By Nathan Sager
Martha McCabe readily relates to the notion it is often easier to be a chaser than a defender.
The 2012 Olympic finalist and 2011 World Championship bronze medallist in women’s 200-metre breaststroke rejoined the Swimming Canada High Performance Centre – Vancouver for the Rio 2016 cycle. Now 26, the Torontonian believed that moving back west with coach Jozsef Nagy, who mentored her in the five-year lead-up to the London 2012 Games, might provide that elusive edge. McCabe will get proof of whether the move worked when she competes at the April 5-10 Canadian Olympic & Para-swimming Trials, Presented by RBC at the Toronto Pan Am Sports Centre.
“Sometimes staying on top is harder than getting to the top in the first place,” McCabe says. “And that’s what I’ve been trying to do is the past four years – maintain my position as the best 200 breaststroker in Canada. I’ve had challenges, obviously. Kierra Smith outswam me last year. It’s just about trying to swim my 200 breaststroke race and qualify for the team. That is the first step.
“I’m not sure why keeping that motivation can be hard,” said McCabe, who was fifth in the 200 breaststroke in London. “It’s a combination of one or two things. It ranges from maintaining that extremely high level of motivation and having a group around you to keep that up. From 2009 through ’11 and ’12, I had a group of female breaststrokers around me that was a good group, with world-record holder Annamay Pierse. That’s not to say the three years (at the High Performance Centre – Ontario) were worse – just different. Now it’s just about maximizing what is available to you.”
McCabe is wiser and more mature, but women’s 200-m breaststroke is a deep event for Canada, with Kelowna, B.C., native Smith coming off an eighth-place finish (2:22.82) at last year’s worlds.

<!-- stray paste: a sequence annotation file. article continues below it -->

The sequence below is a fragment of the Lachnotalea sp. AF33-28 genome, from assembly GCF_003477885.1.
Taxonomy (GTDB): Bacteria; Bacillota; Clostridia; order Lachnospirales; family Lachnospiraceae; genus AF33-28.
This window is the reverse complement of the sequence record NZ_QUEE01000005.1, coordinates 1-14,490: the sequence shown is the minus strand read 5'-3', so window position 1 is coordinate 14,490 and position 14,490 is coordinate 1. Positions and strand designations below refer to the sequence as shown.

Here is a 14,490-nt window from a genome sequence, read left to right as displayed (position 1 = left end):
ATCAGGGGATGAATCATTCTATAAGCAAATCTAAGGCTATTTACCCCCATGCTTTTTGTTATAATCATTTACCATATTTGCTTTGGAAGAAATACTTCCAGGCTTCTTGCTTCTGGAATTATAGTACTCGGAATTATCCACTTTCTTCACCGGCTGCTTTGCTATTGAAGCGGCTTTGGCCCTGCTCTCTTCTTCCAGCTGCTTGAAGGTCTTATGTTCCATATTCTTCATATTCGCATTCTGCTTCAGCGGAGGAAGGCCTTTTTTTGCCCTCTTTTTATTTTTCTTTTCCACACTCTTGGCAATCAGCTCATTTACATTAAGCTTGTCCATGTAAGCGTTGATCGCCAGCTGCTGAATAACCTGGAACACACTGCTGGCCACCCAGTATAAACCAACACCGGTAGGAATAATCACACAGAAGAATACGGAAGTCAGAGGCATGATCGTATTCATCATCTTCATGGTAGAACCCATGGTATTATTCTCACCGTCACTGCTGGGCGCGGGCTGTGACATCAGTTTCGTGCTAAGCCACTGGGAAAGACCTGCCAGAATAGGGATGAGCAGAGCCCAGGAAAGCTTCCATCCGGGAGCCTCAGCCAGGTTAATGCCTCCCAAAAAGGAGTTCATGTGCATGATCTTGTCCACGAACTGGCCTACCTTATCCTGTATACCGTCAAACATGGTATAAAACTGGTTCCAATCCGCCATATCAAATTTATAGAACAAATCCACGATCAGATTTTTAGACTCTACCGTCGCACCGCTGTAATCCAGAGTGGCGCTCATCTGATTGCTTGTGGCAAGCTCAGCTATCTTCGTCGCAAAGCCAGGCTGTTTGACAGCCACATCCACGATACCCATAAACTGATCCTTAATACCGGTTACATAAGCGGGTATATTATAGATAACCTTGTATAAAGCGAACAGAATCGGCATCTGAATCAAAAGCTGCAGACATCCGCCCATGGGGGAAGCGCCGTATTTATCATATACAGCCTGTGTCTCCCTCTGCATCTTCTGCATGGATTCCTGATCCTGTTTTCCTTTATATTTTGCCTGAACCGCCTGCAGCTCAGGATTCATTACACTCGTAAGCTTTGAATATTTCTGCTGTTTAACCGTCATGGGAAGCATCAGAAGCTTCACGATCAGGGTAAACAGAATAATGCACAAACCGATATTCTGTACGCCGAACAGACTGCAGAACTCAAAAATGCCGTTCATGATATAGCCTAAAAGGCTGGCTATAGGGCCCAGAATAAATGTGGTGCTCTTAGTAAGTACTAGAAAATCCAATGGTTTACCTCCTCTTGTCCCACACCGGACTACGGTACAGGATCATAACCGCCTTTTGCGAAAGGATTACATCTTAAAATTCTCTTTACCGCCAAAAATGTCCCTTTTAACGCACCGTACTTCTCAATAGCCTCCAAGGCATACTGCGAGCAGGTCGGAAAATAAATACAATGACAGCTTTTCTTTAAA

“Three to five swimmers would be able to make the (FINA A standard of 2:26.94),” Nagy says. “The 200 breaststroke is deeper than the 100.
“I think she’ll be first or second.”
McCabe’s path since London 2012 offers proof of a more integrated network of athletes and coaches within Swimming Canada. She was barely 18 when she first moved to Vancouver to train and study at the University of British Columbia. During the Olympics she turned 23, and sensed an emotional tug to get back those years away from her native Southern Ontario.
HPC-Ontario “had just hired Ben Titley,” she relates. “We got along really well, (and I) wasn’t ready to come back to Vancouver. Ben taught me so many new things I hadn’t touched to that point.
“Ben is more of a sprint freestyle coach – he just had more of an outlook on the power and speed exercises, Joe really focuses on the aerobic and endurance capacity, in the 200 breaststroke specifically. Ben pushed me in ways I had not quite tried before – little differences and skills on the wall and diving and such.”
Coming into the last eight months before Trials, however, McCabe felt that International Swimming Hall of Famer Nagy could give her the push in her signature swim.
“Ben and Joe get along really well, and have a mutual respect for each other,” she says. “Even when I told Ben I was going back to Vancouver, he said, ‘I fully support that decision because I know Jozsef is the best breaststroke coach.’ He was so supportive of me coming back to Jozsef this year, as well.”
Nagy notes that he and McCabe needed about a week of assessment in September before they essentially picked up where they had left off three years earlier.
“I was very happy that she came back,” Nagy adds. “We know each other, have a routine with each other, she’s done very well in the last half of the year. I hope, and wish, that she will do very well again.
“Her influence on her teammates was better than it was. She has grown up. She is just professional now.”
Casual sports fans might only perk up at the sight of Canadians winning Olympic medals and qualifying for finals. The Olympic Trials are another strata of needing to perform on demand and win the day, as McCabe saw first-hand in 2012 when Pierse missed the Olympic team.
She relishes the challenge, and the pressure that comes with it.
“You can be the absolute best in the world, but if you don’t perform on that day, at that moment, your Olympic dreams are over, even if you swam the world record the week before,” she says. “That brings a new level of intensity – you could be the best for three years but it won’t matter if you’re not the best that day.”